Take from Tom Blast the spot of felony,--and as he staggers onward in darkness and uncertainty, almost crushed with his weight of wealth-knowing not where to find repose-he is no other than your monstrously rich man, who has exchanged his heart at the Mint for coined pieces.
Fatigued, perplexed with rising fears, the robber goes on his unknown way. He strikes wide from the village-goes down lanes—crosses fields. And then he pauses ; and casting his load upon the earth, he sits upon it, takes off his hat, and wipes the streaming sweat from his brow, a myriad of unthought of stars looking down upon his felon head.
Yes ; he has taken the good resolution." He will henceforth be an honest, respectable man. Let fate be only so kind as to assure him his present spoil, and he will wash his hands of all such work for the rest of his days. He will he thinks-leave London. Yes ; he will discipline his soul to forego the sweet allurements, the magic wiles of that city of Comus. He will go into the country, and be very good to the poor. He will change his name. With such change, he cannot but slough much of the bad reputation that the prejudice of society has fixed upon him. He will become a country gentleman. He will give away a bullock and blankets at Christmas. He will go regularly to church. Yes ; he will show that he can be truly religious ; for he will have a pew as fine, if not finer, than any pew he had peeped into yesterday. If fate, for this once-this last time-would only be kind to him ! This virtuous determination so befooled the felon, that he felt his heart opened ; felt all his nature softened to receive the best and kindliest impressions. Though, in his various crooked ways, Tom Blast had gulled many, many men, yet had he never so completely duped any man, as, at that moment, Tom duped Tom. He felt himself mightily comforted. He looked around him—at the hedges—the trees ; as though carefully noting their particular whereabout. He rose blithely, with some new resolution. With renewed strength, he swung the box upon his shoulder, and in a few minutes he had hidden it. He would come back at a proper season -and with proper means—to make the surer of it.
Return we to Tangle's chamber. Oh, innocent sleep! There was the parliamentary agent—the man with the golden key to open the door of St. Stephen's to young St. James—there was he, still in port-wine slumbers-still sunk in the claret sea ! Beautiful was the morning! The nimble air frolicked in at the open window—for the mercurial Jingo had not closed it when he departed with Tangle's treasures. The glorious sun rose blushing at the ways of slothful man. The sparrows, tenants of the eaves, flew from distant fields, many a one proving, by the early worm that writhed about its bill, the truthfulness of proverb lore. And still the attorney slept! Sleep on, poor innocence! Thou knowest not the gashes cut in thy pocket ; thou knowest not how that is bleeding mortal drops of coined blood ; for how much seeming gold is there, that, looked upon aright, is aught other metal? Sleep on.
And Tangle sleeps and dreams. A delicious vision creases and wrinkles his yellow face like folds in parchment. Yes ; Tangle dreams. And we know the particular dream, and-sweet is the privilege !—we may and will tell it. Somnus, father of dreams—what a progeny has he to answer for !-did not kindly send to the lawyer a visionary courier to apprise him of his loss; and so to break the affliction to his sleep that, waking, he might perhaps the better endure it. Oh, no! there would have been no sport in that. Contrast is the soul of whim ; and Somnus was inclined to a joke with the razor-sharp attorney.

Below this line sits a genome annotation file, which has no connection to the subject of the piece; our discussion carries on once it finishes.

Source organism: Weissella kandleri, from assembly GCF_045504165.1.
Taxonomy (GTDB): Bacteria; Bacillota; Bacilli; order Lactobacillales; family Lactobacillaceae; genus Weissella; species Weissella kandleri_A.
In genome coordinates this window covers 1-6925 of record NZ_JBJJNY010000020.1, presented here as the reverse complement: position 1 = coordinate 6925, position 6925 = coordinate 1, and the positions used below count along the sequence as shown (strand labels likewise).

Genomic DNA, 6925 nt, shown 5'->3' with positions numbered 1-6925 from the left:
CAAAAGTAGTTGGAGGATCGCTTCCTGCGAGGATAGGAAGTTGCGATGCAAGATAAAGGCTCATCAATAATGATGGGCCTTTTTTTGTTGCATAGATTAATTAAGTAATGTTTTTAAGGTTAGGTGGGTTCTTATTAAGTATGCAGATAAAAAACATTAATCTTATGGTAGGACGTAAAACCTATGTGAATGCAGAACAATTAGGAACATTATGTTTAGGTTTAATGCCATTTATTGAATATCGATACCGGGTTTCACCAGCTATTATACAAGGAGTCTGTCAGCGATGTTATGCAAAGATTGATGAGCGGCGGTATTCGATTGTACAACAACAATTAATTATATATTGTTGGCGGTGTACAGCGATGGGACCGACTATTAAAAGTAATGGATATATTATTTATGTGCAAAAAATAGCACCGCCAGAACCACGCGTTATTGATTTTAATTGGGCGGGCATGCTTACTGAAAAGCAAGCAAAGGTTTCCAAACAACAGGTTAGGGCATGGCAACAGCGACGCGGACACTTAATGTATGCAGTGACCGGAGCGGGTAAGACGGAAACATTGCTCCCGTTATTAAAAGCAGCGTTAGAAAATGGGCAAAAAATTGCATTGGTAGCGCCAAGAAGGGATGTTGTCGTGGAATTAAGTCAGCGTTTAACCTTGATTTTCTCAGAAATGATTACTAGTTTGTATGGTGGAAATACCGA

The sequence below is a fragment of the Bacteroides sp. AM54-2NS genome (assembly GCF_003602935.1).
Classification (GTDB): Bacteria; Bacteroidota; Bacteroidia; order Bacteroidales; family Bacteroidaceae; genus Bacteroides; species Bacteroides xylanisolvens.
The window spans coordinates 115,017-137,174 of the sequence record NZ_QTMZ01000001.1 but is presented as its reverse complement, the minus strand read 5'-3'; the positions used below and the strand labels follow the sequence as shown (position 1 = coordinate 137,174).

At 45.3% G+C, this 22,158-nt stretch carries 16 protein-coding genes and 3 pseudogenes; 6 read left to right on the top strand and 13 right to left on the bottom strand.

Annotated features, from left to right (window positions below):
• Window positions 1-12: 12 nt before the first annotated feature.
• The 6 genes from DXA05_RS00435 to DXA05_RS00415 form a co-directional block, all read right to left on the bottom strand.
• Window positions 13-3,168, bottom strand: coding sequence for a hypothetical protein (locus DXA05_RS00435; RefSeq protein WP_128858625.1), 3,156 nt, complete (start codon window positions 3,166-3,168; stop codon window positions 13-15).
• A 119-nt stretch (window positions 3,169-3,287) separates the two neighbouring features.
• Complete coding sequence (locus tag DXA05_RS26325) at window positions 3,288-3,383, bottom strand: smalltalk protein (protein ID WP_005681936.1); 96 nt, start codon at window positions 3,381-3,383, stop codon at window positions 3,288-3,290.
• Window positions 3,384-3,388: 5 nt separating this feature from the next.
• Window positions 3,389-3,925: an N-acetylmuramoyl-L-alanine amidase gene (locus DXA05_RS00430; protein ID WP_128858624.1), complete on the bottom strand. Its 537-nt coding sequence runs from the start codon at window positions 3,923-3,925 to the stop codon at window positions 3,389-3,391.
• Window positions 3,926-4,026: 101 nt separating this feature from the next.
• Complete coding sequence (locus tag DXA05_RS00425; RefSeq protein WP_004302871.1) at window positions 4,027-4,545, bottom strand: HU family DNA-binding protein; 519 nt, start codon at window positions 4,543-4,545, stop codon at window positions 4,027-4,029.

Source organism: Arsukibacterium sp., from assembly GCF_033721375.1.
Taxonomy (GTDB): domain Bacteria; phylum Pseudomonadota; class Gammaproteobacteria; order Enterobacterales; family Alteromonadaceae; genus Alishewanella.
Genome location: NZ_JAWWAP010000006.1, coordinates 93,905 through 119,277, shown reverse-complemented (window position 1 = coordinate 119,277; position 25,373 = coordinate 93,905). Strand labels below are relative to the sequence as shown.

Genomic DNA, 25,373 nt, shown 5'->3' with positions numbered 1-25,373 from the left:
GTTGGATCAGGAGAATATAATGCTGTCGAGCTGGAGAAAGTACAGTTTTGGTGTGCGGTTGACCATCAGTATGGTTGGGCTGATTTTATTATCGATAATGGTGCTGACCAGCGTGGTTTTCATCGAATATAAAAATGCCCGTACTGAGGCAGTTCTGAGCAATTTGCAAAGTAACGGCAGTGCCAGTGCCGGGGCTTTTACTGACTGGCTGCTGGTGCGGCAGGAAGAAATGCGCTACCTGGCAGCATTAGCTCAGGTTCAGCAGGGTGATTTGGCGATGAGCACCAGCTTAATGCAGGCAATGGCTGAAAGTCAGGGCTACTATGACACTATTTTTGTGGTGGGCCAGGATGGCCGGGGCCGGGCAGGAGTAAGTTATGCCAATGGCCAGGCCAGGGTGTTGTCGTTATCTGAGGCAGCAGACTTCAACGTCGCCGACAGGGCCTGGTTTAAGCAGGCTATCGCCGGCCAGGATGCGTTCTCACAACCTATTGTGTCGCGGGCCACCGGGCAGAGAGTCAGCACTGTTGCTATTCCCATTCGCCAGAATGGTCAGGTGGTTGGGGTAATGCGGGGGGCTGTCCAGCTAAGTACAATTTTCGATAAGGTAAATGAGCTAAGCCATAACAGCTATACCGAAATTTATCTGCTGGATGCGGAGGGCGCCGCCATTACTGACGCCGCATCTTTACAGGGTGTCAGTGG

Whereupon, Tangle dreamt that he was on his death-bed-and nevertheless, bed to him had never been so delicious. He knew his hour was come : a smiling angel-all effulgence-on either side-had told him so. And Tangle, calling up a decent look of regret at his wife and children, standing about them, told them to be comforted, as he was going immediately to heaven. This he knew; and it showed their ignorance to look any doubt of the matter. That chest of gold-the gold once taken to pay the electors of Liquorish--was, after the manner of dreams, somehow his own property. And therefore, he ordered the chest to be placed on the foot of his bed, and opened. The lid was raised ; and oh, what a glory! It was filled to the edge with bright, bright guineas, all bearing the benevolent face--a wonderful likeness, in fact, as every face on gold is, a speaking likeness, for it talks every tongue-of George the Third! When Tangle saw them, he smiled a smile-ay, could we have followed it-to the very roots of his heart. “I am going to heaven," said he ; “I have toiled all my life for that goodly end ; I have scraped and scraped those blessed things together, knowing that if I had enough of them to bear my weight, they would carry me straight to Paradise. No, my dear wife, my darling children, think not my brain is wandering ; think me not light-headed ; for at this solemn time, this awful moment, I only hope to consummate the great object of my life. I have made money in this world, that, by its means, I might make sure of heaven in the next. And they”-and Tangle again pointed to the guineas—“ those bright celestials will carry me there !” And now comes the wonderful part of the dream. When Tangle had ceased speaking, every guinea rose, as upon tiny wings, from the box ; and, like a swarm of bees, filled the death-chamber with a humming sound. And then gradually every King George the Third face upon the guinea grew and rounded into a cherub head of glittering gold, the wings extending and expanding. And who shall count the number of the cherubim glorifying the chamber with their effulgence, and making it resound with their tremendous music! A short time, and then Tangle dreamt that the cherubim were bearing him from his bed—all lifting, all supporting him, all tending him in his upward flight. And then again he smiled at his worldly wisdom, for he felt that every guinea he had madeno matter how, upon earth-was become an angel, helping him to heaven. And still in his dream-smiling and smiling, he went up-up-up!